With All Due Respect
By Justin Stewart

Last Flag Flying
Dir. Richard Linklater, U.S., Amazon Studios

Retreating from the shadowless primary colors and nostalgic primal pleasures of his aggressively energetic ode to college jockdom, Everybody Wants Some!!, Richard Linklater’s new film, Last Flag Flying, opts for a dreary, overcast palette. Except for a scene in Midtown Manhattan, Pennsylvania doubles for the Eastern Seaboard as the backdrop for its trio of middle-aged Marines’ travels and their complex relationships with each other and their country. Both films, similarly concerned with the comforts and latent menace of platonic male relations, also originate in 2005, when Linklater was poking at their screenplay drafts. Obviously, neither took off then, but now that the filmmaker is enjoying some deserved post-Boyhood clout in his mid-fifties, he’s able to realize some long-treasured projects. There’s some dust on the old script by Linklater and Darryl Ponicsan (who wrote the novel)—an odd discussion of Eminem and crowbarred-in reactions to televised current events (Saddam’s capture and George W. Bush)—and an occasional tin ear for old-guy dialogue (one character actually says “I’m getting too old for this”) that suggest Linklater might still be more comfortable with the casual-philosophical badinage of those a decade or more his junior, but the 12-year gestation gives the film the distance crucial to its angry, sad, but, in hindsight, wise perspective on the early Iraq War years.

Ponicsan’s novel is a sequel to his 1970 The Last Detail, picking up with the same characters 34 years after the events of the earlier book. But Linklater’s film is not a sequel to Hal Ashby’s 1973 New American Cinema masterwork of profane tenderness and latent rage. Linklater has said that he can’t help it if some assume it’s a sequel, asking in the Los Angeles Times, “Can you have a sequel with guys who are not named the same, and different actors, with everything else so different?” After so many years of screenplay revisions and tinkering, the resemblances now barely go beyond Steve Carell’s Jack Nicholson-as-Billy “Badass” Buddusky mustache and the trio’s racial makeup. If one wants to spite Linklater and make the comparison anyway, Last Flag Flying suffers, but that’s not a knock considering its appropriately staid, middle-aged milieu and the fact that a collaboration on the level of Ashby, Nicholson, and Robert Towne was a rare blessing even then. There is nothing in the new film to match the emotional rollercoaster of the hotel room beer binge bullshitting session in The Last Detail, but on the other hand, many scenes here best Ashby’s worst (his unfunny skewering of New York New Agers).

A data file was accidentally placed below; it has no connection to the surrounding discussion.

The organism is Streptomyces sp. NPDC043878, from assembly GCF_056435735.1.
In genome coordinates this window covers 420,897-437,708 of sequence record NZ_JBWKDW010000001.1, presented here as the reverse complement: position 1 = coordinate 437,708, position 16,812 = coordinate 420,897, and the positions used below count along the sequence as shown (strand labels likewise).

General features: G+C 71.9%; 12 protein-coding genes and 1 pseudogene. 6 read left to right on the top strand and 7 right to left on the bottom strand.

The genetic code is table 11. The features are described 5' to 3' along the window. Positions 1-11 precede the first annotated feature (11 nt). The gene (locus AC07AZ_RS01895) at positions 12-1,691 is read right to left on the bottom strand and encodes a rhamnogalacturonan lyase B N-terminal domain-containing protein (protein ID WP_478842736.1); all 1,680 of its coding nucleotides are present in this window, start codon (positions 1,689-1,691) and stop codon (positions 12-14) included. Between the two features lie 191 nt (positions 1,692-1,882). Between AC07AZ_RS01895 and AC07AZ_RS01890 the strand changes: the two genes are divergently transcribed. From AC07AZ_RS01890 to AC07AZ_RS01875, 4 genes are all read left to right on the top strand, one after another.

It’s not a competition, and what Linklater and Ponicsan are interested in here is the reflexive bickering, goofing, reminiscing, and reconnecting that ensues when three Marines who served together in Vietnam are thrust back together. Carell’s Larry, a.k.a. “Doc,” initiates it, showing up unexpectedly at the Virginia bar run by Sal (Bryan Cranston) and, after a night of heavy beer drinking, dragging the latter to a church hours upstate, where their comrade Mueller (Laurence Fishburne), formerly a “drinker, gambler and cocksman” of renown, preaches. Over dinner at Mueller’s, Doc reveals the cause of his soft-spoken sadness—his wife’s recently dead of cancer, and his son, Larry Jr., a Marine, was just killed in Iraq. Sal and a reluctant Mueller agree to accompany Doc to a burial at Arlington, which then becomes an As I Lay Dying–like errand involving a trip to Dover Air Force Base to retrieve the body, and then a road trip to see Larry Jr. buried at home with family after all three grow increasingly disillusioned with the U.S. government’s dishonesty.